Cody Younker, who first proposed the raises for mayor and council has retracted his support for them. (Jocelyn Doll/Revelstoke Review)

Councillor in Revelstoke withdraws proposed 67% pay hike amid backlash

There was significant backlash to the proposed $25,000 and $70,000 wages

The city councillor who first suggested the raises for Revelstoke mayor and council is no longer supporting the proposed increases.

Cody Younker issued a statement today, Jan. 23, and said he believes it is important for leaders to listen to their constituents and he is thankful that so many people have engaged with the issue.

“I will no longer be supporting these raises or any raise higher than the already implemented cost of living increase during our term,” he said in an email. “I do believe our council should come back to this in our final year and decide on proper remuneration to set for the next council.”

Younker brought forward proposed raises for mayor and council during the ongoing 2020 budget deliberations. The raises would see councillor pay increase from $15,300 to $25,000 and pay for the mayor increase from $30,600 to $70,000.

READ MORE: UPDATE: Revelstoke City Council gives themselves a raise, councillor resigns in protest

Councillor Steven Cross resigned in protest of the raises, when his motion to remove them from the budget was defeated, at a Special Council meeting on Jan. 21.

READ MORE: Revelstoke City Councillor Steven Cross resigns

Younker said that since the meeting on Tuesday, he and his family have been verbally attacked in person and at his place of work, Southside Market, as well as via email. He said he is deeply disappointed by this.

“My family should never have been brought into this and moving forward I would ask you please refrain from discussing city business at my main place of work,” he said.

Younker and city council first began discussing the raises in November.

“In regards to the pay raises, it has never been about putting more money in my pocket,” he said. “The only reason I ever proposed implementing it over three years was to lower the tax burden.”

Younker plans to bring forward a motion to remove the raises from the budget and discuss them again at the end of the term.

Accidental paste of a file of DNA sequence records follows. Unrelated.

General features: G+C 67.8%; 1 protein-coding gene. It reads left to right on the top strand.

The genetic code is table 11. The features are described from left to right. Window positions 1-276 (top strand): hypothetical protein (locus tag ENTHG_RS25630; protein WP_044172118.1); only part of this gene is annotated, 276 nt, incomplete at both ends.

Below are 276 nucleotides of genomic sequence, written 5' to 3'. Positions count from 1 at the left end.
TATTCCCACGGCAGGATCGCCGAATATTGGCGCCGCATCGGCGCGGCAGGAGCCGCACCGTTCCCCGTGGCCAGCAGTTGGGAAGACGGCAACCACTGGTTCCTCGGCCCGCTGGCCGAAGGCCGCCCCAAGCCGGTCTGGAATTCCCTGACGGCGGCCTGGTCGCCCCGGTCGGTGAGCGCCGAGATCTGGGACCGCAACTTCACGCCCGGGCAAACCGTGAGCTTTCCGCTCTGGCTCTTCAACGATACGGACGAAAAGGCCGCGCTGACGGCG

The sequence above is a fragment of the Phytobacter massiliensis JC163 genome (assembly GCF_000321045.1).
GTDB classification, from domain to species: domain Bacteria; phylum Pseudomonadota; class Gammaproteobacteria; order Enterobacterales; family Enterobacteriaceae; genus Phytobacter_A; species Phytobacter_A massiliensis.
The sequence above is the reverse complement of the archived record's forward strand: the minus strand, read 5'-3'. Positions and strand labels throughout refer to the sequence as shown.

So far council has defeated motions that would see the raises removed and the money redirected to infrastructure funding, that the raises be approved but implemented in the next term and that the mayor’s raise be decreased to $50,000 a year.

Though the Local Government Act does not allow councillors to bring back a motion that has already been defeated, only the mayor can do that, Younker said he should be allowed this motion as it is different from the others.

Younker’s announcement comes the day after the City of Revelstoke employees who are part of CUPE 363, voted to strike, saying that if councillors can give themselves a 67 per cent raise they should also be giving city employees a raise.

READ MORE: City of Revelstoke workers vote to strike


 

@JDoll_Revy
jocelyn.doll@revelstokereview.com

Like us on Facebook and follow us on Twitter.

City Council

Get local stories you won't find anywhere else right to your inbox.
Sign up here

Just Posted

Dynamiters camp runs smoothly despite COVID-19 restrictions

Head Coach Stuart impressed with veterans, rookies, young local talent

Confirmed COVID-19 case at J.A. Laird School in Invermere

The S.D.6 Superintendent has notified families

The plane crash at the top of the mountain

50 years ago, a small plane was lost within sight of the Cranbrook airport. What went wrong?

Fire Chief delivers update to Kimberley City Council

Somewhat of an odd year with pandemic, Prasad says

Unofficial holidays: Here’s what people are celebrating for the week of Sept. 20 to 26

Rabbit Day, Hobbit Day and One-Hit Wonder Day are all coming up this week

COVID-19: 4 more deaths, 366 new cases in B.C. since Friday

A total of 8,208 people in B.C. have tested positive for COVID-19 since January

16 COVID-19 cases reported in Interior Health region

One person is in hospital and 34 people are isolating

Group wants Parliament, courts to hold social media to same standard as publishers

Daniel Bernhard made the comments shortly after Friends of Canadian Broadcasting released a research paper

B.C.’s Chase Claypool catches first NFL touchdown pass

Abbotsford grad establishes new record for longest scrimmage TD by a Canadian

Missing Lardeau man not found, underwater search called off

Thomas Schreiber was last seen on Sept. 15

Join Black Press Media and Do Some Good

Pay it Forward program supports local businesses in their community giving

B.C. has highest number of active COVID-19 cases per capita, federal data shows

B.C. currently has 1,803 active cases after weeks of COVID-19 spikes in the province

181 days gone: Family continues to look for man last seen in RCMP custody 6 months ago

Brandon Sakebow’s last known location was leaving Mission RCMP cell, police say; family has doubts

Most Read